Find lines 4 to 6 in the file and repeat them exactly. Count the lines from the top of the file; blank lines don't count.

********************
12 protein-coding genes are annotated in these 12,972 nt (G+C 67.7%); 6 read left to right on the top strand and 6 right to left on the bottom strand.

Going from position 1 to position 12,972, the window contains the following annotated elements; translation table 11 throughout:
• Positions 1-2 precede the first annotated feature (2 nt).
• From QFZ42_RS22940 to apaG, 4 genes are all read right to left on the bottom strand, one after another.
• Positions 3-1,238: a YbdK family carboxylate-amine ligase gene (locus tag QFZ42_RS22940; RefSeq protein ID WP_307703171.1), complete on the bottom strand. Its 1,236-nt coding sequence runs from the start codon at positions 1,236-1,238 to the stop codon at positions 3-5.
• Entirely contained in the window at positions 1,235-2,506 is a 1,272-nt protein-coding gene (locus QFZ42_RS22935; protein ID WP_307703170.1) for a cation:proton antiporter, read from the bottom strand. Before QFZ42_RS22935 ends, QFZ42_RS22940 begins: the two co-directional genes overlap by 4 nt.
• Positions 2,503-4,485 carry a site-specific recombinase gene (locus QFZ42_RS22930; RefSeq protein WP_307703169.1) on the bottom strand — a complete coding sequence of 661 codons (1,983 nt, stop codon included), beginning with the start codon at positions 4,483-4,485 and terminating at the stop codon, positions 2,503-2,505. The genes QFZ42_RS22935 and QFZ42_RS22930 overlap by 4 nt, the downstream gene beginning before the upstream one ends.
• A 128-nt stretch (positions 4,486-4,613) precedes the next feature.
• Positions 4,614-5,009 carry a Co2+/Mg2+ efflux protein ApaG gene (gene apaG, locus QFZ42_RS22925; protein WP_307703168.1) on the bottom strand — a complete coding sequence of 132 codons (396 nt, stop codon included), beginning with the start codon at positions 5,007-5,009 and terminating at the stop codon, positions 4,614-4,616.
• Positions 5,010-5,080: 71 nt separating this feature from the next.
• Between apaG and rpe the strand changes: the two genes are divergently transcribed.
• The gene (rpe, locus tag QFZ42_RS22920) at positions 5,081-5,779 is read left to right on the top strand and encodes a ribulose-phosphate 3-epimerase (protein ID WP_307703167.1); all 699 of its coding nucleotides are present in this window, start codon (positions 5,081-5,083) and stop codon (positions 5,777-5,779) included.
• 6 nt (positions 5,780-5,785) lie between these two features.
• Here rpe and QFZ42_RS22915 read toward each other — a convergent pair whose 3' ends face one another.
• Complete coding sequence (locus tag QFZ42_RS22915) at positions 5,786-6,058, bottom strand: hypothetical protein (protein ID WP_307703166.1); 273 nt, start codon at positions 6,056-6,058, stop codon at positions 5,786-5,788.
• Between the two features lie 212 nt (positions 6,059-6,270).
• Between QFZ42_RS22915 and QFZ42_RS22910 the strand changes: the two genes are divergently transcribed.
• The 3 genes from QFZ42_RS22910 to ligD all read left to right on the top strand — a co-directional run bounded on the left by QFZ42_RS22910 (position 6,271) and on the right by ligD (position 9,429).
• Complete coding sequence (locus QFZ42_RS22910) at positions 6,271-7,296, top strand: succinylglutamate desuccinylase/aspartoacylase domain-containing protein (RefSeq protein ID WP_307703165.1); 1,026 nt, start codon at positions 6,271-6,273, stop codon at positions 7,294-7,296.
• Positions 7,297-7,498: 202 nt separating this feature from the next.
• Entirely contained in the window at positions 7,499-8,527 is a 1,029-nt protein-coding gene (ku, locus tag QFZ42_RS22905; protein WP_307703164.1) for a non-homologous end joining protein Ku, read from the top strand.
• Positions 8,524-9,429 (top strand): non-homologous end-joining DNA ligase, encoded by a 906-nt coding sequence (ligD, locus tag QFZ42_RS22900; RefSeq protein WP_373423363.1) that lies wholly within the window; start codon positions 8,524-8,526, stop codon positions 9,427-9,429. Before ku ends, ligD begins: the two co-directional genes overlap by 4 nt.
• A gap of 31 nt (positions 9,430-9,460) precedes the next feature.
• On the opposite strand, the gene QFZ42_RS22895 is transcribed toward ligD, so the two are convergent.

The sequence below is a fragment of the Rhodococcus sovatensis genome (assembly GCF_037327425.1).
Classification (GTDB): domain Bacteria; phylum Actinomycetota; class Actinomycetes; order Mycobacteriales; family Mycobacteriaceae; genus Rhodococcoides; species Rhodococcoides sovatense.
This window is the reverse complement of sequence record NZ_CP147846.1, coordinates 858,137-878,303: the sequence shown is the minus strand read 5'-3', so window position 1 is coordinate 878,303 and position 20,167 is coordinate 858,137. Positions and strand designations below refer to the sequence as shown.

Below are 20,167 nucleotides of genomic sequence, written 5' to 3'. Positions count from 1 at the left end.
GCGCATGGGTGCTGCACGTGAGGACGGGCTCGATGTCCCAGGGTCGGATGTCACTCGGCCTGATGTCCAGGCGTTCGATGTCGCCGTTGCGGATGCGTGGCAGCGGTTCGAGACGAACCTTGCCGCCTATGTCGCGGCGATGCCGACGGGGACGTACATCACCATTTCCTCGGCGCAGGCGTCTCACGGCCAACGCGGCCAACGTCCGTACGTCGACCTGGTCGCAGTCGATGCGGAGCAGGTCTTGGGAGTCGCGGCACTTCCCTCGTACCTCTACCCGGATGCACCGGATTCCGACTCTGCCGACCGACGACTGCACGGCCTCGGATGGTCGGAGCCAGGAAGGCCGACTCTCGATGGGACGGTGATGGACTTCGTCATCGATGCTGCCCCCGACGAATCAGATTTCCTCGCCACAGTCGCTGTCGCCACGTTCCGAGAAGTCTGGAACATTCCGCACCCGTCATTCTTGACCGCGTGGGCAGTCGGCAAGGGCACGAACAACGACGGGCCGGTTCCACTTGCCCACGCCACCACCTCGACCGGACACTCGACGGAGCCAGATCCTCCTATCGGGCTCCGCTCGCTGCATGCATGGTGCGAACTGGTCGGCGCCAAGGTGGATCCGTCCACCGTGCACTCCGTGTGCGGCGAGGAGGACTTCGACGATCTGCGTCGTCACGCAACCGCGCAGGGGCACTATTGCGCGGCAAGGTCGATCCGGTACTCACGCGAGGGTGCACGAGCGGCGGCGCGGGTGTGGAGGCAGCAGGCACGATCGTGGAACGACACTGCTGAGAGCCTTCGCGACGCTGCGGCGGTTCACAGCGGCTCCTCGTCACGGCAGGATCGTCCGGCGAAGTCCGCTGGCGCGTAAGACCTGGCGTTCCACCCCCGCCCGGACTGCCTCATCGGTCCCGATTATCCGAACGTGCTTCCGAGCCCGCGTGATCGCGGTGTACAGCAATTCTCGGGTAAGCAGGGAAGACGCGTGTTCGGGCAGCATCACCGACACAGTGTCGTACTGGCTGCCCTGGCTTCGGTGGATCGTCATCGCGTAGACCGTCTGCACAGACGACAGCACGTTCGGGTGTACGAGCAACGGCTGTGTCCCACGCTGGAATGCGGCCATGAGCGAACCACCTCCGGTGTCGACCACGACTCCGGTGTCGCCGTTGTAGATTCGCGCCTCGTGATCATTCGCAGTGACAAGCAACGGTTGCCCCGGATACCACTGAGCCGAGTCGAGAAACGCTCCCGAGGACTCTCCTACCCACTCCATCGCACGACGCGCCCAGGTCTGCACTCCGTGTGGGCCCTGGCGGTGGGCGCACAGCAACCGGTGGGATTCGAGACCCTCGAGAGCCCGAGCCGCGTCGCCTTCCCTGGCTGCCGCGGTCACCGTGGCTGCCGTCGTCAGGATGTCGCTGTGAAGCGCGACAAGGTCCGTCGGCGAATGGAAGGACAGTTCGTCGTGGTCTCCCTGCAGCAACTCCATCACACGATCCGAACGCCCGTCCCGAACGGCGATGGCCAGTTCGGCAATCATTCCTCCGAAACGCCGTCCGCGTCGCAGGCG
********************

• From QFZ42_RS22940 to apaG, 4 genes are all read right to left on the bottom strand, one after another.
• Positions 3-1,238: a YbdK family carboxylate-amine ligase gene (locus tag QFZ42_RS22940; RefSeq protein ID WP_307703171.1), complete on the bottom strand. Its 1,236-nt coding sequence runs from the start codon at positions 1,236-1,238 to the stop codon at positions 3-5.
• Entirely contained in the window at positions 1,235-2,506 is a 1,272-nt protein-coding gene (locus QFZ42_RS22935; protein ID WP_307703170.1) for a cation:proton antiporter, read from the bottom strand. Before QFZ42_RS22935 ends, QFZ42_RS22940 begins: the two co-directional genes overlap by 4 nt.